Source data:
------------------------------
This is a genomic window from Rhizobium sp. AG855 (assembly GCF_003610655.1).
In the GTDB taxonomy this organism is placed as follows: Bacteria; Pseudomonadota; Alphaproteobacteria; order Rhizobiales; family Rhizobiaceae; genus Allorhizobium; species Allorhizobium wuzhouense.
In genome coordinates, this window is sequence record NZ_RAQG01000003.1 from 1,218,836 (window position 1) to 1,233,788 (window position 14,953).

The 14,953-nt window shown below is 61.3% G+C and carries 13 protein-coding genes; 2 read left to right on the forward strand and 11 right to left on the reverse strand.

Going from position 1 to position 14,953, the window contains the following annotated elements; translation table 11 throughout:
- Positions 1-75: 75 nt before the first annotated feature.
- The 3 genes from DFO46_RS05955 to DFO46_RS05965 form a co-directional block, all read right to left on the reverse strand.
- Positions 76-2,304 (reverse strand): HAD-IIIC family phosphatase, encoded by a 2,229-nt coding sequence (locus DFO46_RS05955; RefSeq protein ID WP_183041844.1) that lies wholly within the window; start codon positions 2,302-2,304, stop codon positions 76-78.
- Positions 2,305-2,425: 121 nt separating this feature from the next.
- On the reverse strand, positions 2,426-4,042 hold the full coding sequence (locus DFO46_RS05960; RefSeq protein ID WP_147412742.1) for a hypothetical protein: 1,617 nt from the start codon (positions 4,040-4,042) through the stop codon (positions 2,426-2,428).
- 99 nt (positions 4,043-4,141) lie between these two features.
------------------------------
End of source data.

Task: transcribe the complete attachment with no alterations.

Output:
This is a genomic window from Rhizobium sp. AG855 (assembly GCF_003610655.1).
In the GTDB taxonomy this organism is placed as follows: Bacteria; Pseudomonadota; Alphaproteobacteria; order Rhizobiales; family Rhizobiaceae; genus Allorhizobium; species Allorhizobium wuzhouense.
In genome coordinates, this window is sequence record NZ_RAQG01000003.1 from 1,218,836 (window position 1) to 1,233,788 (window position 14,953).

The 14,953-nt window shown below is 61.3% G+C and carries 13 protein-coding genes; 2 read left to right on the forward strand and 11 right to left on the reverse strand.

Going from position 1 to position 14,953, the window contains the following annotated elements; translation table 11 throughout:
- Positions 1-75: 75 nt before the first annotated feature.
- The 3 genes from DFO46_RS05955 to DFO46_RS05965 form a co-directional block, all read right to left on the reverse strand.
- Positions 76-2,304 (reverse strand): HAD-IIIC family phosphatase, encoded by a 2,229-nt coding sequence (locus DFO46_RS05955; RefSeq protein ID WP_183041844.1) that lies wholly within the window; start codon positions 2,302-2,304, stop codon positions 76-78.
- Positions 2,305-2,425: 121 nt separating this feature from the next.
- On the reverse strand, positions 2,426-4,042 hold the full coding sequence (locus DFO46_RS05960; RefSeq protein ID WP_147412742.1) for a hypothetical protein: 1,617 nt from the start codon (positions 4,040-4,042) through the stop codon (positions 2,426-2,428).
- 99 nt (positions 4,043-4,141) lie between these two features.